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Glass-Fiber PBT Probes Potential in Vehicle Radar

Image: Metamorworks/Adobe Stock car radar systems
The compounds deliver exceptional warpage control and laser welding capability, allowing design freedom for improved signal transmission.

As urbanization propels the development of self-driving technology and broader implementation of advanced driver assistance systems (ADAS), automotive OEMs and tiers are actively seeking high-performance materials that can optimize the capabilities of today’s higher-frequency (>75 GHz), millimeter-wave (mmWave) radar units. To help meet this need, Sabic is launching two new materials — LNP Thermocomp WFC06I and WFC06IXP compounds — developed for the front and back enclosure covers, respectively, of next-generation radar units.

The new glass-fiber-reinforced polybutylene terephthalate (PBT) grades offer a very low dissipation factor (Df) and dielectric constant (Dk) to help support the transmission of higher-frequency radar signals. They also feature super-low warpage that allows designers to potentially create new, thinner covers that improve signal transmission. Furthermore, these new Sabic products can contribute to efficient radar unit assembly by supporting high-speed, high-precision laser welding.

“Advancements in ADAS are accelerating rapidly as the automotive industry develops new vehicle technologies aimed at alleviating traffic congestion and improving safety in expanding urban areas,” said Joshua Chiaw, Director, Business Management, LNP & NORYL, Specialties, Sabic. “Sabic is aggressively developing new materials to help ADAS designers achieve goals related to size and weight reduction, signal transmission accuracy and reliability improvements, and seamless integration with the vehicle. We work closely with companies at all levels of the ADAS value chain to understand fast-changing and demanding requirements and deliver tailored, high-performance material solutions that address them.”

Many ADAS designers are adopting higher frequency mmWave radar technology because its improved image resolution and greater range can enable safer driving under a variety of conditions. However, frequencies in the 76 to 81 GHz band present greater transmission challenges compared to lower frequencies. To improve wave transmission, radar covers require very low Df and Dk, thinner walls, and a simplified design without support structures. Incumbent glass-filled PBT materials typically do not meet these transmission optimization requirements; for example, they have a Df performance that is greater than 0.01. Also, as semi-crystalline polymers, they have a high tendency to warp when used in thin-wall parts without support structures, potentially leading to part failure during assembly, transport, and use.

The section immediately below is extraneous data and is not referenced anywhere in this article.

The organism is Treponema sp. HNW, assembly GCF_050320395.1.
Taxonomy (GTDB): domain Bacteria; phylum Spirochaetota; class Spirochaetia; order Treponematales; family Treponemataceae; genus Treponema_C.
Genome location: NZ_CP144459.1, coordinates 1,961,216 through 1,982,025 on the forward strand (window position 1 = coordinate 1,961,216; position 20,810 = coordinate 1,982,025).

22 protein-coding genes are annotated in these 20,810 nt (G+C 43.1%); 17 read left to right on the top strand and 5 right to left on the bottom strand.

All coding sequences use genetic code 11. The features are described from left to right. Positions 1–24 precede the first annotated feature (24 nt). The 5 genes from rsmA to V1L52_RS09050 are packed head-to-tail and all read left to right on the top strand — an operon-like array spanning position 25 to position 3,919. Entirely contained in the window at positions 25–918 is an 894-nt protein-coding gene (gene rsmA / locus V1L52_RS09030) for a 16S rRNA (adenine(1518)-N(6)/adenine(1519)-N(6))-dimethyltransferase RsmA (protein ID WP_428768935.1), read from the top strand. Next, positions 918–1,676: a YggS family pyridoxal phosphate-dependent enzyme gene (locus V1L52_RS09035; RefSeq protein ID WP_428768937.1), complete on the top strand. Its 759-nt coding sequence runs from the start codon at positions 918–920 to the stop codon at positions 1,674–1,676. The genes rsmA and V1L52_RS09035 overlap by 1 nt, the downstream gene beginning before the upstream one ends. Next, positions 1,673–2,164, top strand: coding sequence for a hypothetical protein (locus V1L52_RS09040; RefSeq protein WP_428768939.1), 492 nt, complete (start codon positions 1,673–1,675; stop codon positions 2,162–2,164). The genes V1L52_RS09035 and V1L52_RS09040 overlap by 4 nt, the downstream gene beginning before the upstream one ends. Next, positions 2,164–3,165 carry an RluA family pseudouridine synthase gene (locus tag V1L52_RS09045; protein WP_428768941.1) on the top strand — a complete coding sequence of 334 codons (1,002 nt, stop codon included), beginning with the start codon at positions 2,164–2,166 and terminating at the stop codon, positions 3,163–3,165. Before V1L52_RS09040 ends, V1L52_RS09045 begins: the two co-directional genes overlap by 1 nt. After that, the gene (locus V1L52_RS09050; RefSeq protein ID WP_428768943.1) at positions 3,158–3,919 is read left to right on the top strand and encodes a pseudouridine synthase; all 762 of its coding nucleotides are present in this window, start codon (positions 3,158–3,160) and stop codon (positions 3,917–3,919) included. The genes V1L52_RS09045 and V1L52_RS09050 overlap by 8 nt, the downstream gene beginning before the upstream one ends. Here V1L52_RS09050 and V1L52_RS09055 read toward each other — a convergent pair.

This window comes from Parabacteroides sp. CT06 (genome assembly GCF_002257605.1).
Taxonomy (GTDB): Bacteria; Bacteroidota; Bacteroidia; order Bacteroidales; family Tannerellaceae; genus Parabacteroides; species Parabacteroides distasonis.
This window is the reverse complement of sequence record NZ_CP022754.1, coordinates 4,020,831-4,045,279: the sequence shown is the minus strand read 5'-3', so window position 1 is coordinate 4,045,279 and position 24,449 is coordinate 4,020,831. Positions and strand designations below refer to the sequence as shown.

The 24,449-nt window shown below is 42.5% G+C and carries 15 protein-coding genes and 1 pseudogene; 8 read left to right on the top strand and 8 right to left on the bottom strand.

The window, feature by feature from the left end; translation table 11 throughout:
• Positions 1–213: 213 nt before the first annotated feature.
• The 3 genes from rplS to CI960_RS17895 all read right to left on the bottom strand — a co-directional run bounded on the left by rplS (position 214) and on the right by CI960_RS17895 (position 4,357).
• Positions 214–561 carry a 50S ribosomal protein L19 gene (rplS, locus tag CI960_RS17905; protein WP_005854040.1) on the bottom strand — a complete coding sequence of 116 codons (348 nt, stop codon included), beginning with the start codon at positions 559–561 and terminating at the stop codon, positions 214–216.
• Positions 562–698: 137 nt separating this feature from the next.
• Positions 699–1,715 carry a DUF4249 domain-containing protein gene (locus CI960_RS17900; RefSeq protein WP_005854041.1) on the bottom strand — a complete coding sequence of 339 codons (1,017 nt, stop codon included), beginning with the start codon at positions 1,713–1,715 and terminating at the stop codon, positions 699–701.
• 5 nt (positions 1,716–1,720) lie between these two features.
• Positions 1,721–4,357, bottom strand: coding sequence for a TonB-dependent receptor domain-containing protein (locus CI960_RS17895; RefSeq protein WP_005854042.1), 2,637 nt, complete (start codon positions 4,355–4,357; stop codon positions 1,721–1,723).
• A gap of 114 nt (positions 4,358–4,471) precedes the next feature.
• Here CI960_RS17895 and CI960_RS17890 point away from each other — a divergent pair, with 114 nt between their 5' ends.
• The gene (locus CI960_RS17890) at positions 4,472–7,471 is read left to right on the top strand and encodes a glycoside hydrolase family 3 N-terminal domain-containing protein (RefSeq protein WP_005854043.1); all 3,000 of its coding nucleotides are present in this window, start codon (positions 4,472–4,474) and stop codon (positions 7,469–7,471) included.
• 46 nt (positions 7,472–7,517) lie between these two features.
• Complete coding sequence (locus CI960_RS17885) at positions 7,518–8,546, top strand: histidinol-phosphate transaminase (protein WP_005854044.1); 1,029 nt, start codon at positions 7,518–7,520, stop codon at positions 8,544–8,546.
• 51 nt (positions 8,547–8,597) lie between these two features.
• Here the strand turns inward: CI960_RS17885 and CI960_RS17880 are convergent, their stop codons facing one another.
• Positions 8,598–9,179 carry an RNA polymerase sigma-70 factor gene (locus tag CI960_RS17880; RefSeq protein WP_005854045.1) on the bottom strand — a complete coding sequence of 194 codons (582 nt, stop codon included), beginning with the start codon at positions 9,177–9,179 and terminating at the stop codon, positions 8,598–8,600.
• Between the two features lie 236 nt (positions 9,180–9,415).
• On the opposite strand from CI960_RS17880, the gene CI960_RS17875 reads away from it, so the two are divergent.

Sabic’s LNP Thermocomp compounds surpass incumbent PBT compounds in Df/Dk performance and warpage control and can reduce attenuation of electro-magnetic waves passing through the radar covers to help improve image resolution and range. They also enhance transmission and minimize side cones of the signal beam for improved image quality. In addition, the new LNP Thermocomp compounds provide higher ductility for improved impact resistance, and equivalent moisture and chemical resistance vs. incumbent PBT materials.

Laser welding is a fast and highly efficient process that can accelerate throughput. Laser welding of plastic components offers advantages including the ability to produce miniaturized and highly intricate parts and eliminate consumables such as adhesives and fasteners. Precise, strong welds can protect sensitive electronics against dust and moisture.

Sabic’s LNP Thermocomp WFC06I compound for radar front covers features a laser transmission rate of over 60%, which is 20% higher than the nearest competitor. Customers can use its wide laser window and low laser power to potentially increase yield rates. The other new grade — LNP Thermocomp WFC06IXP compound — acts as the absorbing layer for laser welding.

“Reaching the full potential of automotive radar for assisted and autonomous driving requires improvements in design, performance, and production efficiency,” said Jenny Wang, Director, Formulation & Application, APAC, Specialties. “Sabic continues to break new ground in material science with the goal of solving our customers’ challenges in optimizing ADAS designs. Our new glass-filled PBT compounds contribute by supporting the adoption of new technologies like mmWave radar with enhanced features.”

TAGS: Materials
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